¶ 23 We agree with defendant that the Village's argument cannot stand, but we disagree as to the reasoning. The Village analogizes cases involving custody or arrest for purposes of determining a Miranda violation. We are not convinced that this is an apt analogy. We also note that the speedy-trial provisions of the Code are to be liberally construed in favor of a defendant because they were enacted to avoid infringements of the defendant's constitutional speedy-trial rights. Ingram, 357 Ill. App. 3d at 229-30. As a result, we perceive merit to defendant's concern that the Village's view would impede a defendant's exercise of his or her speedy-trial rights. However, because defendant was released from incarceration on bond, the chief evil combated by the statutory speedy-trial provisions, that of wrongful incarceration, is lessened in this case. See Ingram, 357 Ill. App. 3d at 230 (the evil to be prevented by the speedy-trial statute is wrongful incarceration).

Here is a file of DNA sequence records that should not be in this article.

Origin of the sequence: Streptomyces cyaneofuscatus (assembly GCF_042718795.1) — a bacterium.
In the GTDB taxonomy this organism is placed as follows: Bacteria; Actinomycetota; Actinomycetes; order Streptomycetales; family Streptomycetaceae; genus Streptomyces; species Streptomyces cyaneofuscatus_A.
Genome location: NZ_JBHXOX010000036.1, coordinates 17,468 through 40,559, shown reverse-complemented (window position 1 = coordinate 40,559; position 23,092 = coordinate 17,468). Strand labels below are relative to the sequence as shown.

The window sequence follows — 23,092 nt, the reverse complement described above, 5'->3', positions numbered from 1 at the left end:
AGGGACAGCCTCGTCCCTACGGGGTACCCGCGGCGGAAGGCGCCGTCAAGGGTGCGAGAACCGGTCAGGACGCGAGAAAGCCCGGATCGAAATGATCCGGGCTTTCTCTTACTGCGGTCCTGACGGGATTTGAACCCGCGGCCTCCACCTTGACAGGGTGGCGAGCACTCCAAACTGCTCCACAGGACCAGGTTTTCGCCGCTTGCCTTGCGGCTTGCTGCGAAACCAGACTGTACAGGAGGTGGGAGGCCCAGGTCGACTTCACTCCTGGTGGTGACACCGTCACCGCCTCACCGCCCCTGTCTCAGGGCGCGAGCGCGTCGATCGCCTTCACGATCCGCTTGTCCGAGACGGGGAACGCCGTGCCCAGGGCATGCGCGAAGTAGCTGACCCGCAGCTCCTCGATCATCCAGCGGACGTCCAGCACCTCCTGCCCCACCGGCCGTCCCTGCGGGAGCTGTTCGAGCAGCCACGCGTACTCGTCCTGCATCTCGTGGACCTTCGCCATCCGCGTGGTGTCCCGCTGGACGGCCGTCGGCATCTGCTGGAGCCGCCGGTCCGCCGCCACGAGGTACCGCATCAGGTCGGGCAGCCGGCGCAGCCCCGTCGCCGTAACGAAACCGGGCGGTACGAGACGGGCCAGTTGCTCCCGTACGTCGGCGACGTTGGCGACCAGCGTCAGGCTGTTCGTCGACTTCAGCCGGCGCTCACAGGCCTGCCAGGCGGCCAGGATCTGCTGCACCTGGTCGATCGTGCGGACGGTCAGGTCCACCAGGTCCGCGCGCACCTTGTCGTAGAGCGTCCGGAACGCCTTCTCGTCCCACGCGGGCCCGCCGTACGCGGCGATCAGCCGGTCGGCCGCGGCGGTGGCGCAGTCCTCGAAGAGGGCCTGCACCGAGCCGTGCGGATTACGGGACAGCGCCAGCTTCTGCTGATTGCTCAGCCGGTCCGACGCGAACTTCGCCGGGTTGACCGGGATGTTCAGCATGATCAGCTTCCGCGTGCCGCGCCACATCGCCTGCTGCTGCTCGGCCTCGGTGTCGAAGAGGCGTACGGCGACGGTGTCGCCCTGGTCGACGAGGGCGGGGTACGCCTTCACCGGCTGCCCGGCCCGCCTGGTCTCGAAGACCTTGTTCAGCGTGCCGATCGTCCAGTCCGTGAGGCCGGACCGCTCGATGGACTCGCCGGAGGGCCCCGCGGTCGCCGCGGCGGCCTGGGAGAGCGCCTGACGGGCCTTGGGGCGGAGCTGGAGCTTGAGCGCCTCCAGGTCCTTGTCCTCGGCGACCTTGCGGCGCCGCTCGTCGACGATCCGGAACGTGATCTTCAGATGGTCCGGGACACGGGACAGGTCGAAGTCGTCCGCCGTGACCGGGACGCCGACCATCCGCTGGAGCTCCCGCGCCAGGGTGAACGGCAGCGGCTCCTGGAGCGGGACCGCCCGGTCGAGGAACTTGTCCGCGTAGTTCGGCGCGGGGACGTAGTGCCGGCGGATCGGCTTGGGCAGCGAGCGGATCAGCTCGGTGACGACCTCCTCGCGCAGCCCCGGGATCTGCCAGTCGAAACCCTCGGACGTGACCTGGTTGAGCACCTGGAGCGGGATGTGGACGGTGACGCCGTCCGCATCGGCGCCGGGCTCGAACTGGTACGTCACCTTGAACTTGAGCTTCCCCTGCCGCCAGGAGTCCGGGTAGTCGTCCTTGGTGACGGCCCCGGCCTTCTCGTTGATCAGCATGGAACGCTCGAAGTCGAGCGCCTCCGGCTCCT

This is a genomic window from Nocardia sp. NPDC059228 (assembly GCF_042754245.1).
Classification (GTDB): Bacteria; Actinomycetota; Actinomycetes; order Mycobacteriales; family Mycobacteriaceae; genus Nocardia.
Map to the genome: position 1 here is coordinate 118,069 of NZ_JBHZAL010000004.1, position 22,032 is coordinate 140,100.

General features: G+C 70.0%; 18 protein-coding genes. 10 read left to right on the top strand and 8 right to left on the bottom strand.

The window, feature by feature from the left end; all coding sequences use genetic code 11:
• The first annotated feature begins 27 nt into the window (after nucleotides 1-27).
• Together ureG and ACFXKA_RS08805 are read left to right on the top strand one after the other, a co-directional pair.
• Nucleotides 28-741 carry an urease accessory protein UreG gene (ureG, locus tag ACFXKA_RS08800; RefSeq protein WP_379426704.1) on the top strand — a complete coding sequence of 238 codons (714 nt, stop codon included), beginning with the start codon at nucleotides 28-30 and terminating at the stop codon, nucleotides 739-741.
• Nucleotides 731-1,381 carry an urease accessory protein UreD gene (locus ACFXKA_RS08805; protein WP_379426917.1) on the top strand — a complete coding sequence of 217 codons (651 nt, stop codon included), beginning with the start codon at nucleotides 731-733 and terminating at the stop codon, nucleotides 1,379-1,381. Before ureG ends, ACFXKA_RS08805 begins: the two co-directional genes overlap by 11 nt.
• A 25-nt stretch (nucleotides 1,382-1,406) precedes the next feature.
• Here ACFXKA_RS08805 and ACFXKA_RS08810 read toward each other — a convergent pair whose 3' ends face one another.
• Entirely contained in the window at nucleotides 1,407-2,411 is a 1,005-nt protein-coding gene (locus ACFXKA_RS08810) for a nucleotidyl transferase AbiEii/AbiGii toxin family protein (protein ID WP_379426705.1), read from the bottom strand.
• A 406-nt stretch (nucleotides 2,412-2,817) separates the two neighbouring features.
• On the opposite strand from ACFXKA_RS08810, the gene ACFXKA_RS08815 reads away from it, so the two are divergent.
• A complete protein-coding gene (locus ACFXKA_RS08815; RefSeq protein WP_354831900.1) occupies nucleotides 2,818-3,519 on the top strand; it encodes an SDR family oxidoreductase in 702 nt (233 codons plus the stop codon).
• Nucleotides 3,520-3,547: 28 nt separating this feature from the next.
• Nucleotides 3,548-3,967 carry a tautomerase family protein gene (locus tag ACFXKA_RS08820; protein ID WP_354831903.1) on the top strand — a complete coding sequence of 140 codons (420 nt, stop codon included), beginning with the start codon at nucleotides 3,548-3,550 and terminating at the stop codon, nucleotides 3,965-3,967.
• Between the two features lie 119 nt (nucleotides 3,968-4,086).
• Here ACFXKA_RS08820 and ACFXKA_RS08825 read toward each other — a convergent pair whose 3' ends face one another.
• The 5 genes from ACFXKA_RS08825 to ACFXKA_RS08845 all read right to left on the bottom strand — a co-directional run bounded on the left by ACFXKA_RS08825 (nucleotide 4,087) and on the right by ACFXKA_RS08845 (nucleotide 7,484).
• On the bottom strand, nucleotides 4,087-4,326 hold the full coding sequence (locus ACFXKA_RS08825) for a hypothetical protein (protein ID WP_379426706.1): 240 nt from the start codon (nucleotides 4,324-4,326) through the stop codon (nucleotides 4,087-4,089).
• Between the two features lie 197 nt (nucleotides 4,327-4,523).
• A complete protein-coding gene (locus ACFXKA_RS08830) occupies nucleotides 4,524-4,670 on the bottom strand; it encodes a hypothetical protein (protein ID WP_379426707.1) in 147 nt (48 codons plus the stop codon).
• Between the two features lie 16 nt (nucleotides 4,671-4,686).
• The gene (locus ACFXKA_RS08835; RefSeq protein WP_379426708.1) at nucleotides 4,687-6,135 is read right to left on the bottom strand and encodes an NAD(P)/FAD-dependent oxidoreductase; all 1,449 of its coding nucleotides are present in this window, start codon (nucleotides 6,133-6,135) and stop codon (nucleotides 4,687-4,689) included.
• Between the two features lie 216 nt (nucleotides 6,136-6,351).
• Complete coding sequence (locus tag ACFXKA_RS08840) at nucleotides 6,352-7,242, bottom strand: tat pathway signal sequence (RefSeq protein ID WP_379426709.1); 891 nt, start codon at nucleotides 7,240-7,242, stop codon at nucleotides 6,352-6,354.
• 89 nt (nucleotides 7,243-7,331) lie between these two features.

¶ 24 That said, the Village's view would burden the implementation of a defendant's speedy-trial rights, and it would introduce elements of chance and fortuity into deciding the effect of a speedy-trial demand. In our view, the better course is exemplified in the reasoning of In re Marriage of Nettleton, 348 Ill. App. 3d 961, 967 (2004). In that case, the final order and notice of appeal were entered on the same day, but the notice of appeal was time stamped a few minutes before the final order. Marriage of Nettleton, 348 Ill. App. 3d at 966. The appellate court determined that it had jurisdiction notwithstanding the apparent out-of-sequence time stamps, reasoning that to follow the time stamps would subject the court's jurisdiction to the foibles of the overburdened deputy clerk who was stamping the documents rather than to when the documents were filed. Marriage of Nettleton, 348 Ill. App. 3d at 967. The court held that the final order was entered on March 20 and the notice of appeal was filed on March 20, so the notice of appeal was filed within the 30-day time limit of Illinois Supreme Court Rule 303 (eff. Feb. 1, 1994). Marriage of Nettleton, 348 Ill. App. 3d at 966-67.